Bruno Pontecorvo was an Italian physicist whose academic advisor was Enrico Fermi! Although he didn't excel in his informal examination with Enrico Fermi, he was accepted to join Fermi's team that was later known as Via Panisperna Boys as an experimental physicist. In fact, at the age of 21 he published his first paper with Fermi. Here he witnessed the first use of slow-neutron technique and became one of the names on the patent of this technology. Around this time, he became an active supporter of communism. The atmosphere being very dangerous for Jews, he fled Italy and joined Irene Curie and Frederic Joliot's research team. Later in 1940, he had to escape Europe to start his new job as an oil inspector in the US. He started to use neutrons to locate oil-rich terrains which would have made him a millionaire had he patented it as he confesses. In 1943, he joined the researchers at Chalk River to work on the nuclear projects there. By the end of the 2nd World War, he started to focus his research on neutrinos and how to capture them and moved to Britain in 1949 to work at Harwell. Here at Harwell, his ties to communism and previous suspicions about him caused a lot of trouble. Finally, in September 1950, Bruno and his family disappeared in Helsinki. It was 5 years later that the world heard of him. He was in Soviet Union working in Dubna. 

Frank Close did a wonderful job in combining Bruno Pontecorvo's science and his life. He gives enough information and background about the other names that are relevant to Bruno's story which is really helpful. We still don't know if he was a spy or not, but his contributions to physics is very clear. There have been a few Nobel Prizes in Physics  that he would have easily won. Unfortunately, being in Soviet Union, isolated and having limited access to modern equipment caused the Nobel committee not to recognize his work. This is not only a great life story, but also a really good popular science book where you can find technical but simple information about nuclear physics and the history of nuclear physics.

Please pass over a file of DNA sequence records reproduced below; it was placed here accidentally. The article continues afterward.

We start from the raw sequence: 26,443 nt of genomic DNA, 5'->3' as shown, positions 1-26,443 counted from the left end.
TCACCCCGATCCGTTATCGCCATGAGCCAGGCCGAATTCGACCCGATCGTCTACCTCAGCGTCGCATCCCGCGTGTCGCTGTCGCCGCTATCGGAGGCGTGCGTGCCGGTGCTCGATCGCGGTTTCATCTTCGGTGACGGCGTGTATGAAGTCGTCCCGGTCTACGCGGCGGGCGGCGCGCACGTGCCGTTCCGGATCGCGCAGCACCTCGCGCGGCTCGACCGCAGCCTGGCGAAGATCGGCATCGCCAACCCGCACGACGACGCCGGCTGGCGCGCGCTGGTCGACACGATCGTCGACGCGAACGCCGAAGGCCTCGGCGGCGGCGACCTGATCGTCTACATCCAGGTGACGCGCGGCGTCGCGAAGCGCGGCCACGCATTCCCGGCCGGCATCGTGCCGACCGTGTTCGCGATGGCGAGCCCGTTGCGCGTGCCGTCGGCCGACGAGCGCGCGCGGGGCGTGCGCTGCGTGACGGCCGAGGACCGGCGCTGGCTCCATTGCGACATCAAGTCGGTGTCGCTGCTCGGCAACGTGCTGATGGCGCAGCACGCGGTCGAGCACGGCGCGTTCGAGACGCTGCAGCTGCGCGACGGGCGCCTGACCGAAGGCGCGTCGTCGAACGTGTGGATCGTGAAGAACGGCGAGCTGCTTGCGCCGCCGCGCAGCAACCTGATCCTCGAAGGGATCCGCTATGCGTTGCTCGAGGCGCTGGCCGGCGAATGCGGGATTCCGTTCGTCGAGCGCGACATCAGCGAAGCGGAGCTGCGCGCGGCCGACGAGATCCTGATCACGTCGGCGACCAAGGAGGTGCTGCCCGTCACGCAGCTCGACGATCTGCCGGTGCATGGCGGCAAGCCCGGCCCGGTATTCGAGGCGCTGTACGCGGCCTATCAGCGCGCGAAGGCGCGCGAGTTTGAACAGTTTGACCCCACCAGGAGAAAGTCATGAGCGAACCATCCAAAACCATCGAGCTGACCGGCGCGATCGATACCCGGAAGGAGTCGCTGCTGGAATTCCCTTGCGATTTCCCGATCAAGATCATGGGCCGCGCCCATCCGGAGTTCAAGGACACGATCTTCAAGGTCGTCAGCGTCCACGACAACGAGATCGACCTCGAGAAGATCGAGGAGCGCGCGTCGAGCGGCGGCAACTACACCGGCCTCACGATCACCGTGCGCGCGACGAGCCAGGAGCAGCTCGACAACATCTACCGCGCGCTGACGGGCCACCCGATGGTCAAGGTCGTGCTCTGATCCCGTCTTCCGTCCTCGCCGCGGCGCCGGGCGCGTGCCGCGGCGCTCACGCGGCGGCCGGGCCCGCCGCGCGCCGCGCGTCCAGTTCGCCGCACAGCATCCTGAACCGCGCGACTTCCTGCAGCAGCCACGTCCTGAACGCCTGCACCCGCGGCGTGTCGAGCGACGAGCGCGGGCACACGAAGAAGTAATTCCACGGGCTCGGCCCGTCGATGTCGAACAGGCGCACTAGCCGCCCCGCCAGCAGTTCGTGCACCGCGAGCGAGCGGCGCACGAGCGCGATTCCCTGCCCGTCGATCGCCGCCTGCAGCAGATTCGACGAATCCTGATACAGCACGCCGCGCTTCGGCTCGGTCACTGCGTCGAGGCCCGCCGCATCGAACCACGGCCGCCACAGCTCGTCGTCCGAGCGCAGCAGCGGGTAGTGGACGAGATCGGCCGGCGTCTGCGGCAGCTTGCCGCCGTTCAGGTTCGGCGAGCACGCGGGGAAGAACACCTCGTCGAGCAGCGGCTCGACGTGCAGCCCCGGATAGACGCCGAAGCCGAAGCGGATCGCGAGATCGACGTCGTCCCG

Sunday, February 7, 2016

Book : Selections from The Principle of Relativity

Although I am familiar with Einstein's theories, I have never read anything written by him. Having finished Gravity, I thought it's time to read relativity from his own writings. I have more than one degree in STEM fields (fair to say I am good at math and physics), I don't have experience in reading physics papers though. Here is what I think about the book:

- I think the translation is not good. At first, I thought it's due to the language of physics and the way those papers are written, but later I realized that some sentences are indeed too long and missing pieces. I think it would have been much better if someone divided long sentences into small pieces while maintaining the meaning. I understand we can't really call that translation and the purpose of the book is not to reach everyone, but it would be easier to understand.

- To my surprise, I found Einstein's writings very clear. His thought experiments and the way he simplifies them are incredible. He is like a modern day Socrates building up his logic starting from the simplest assumptions and laws. He is very clear when he doesn't agree with another physicist or a theory. All the conclusions of his papers here are incredibly simple and easy to understand. He really avoids being too complicated as much as he can.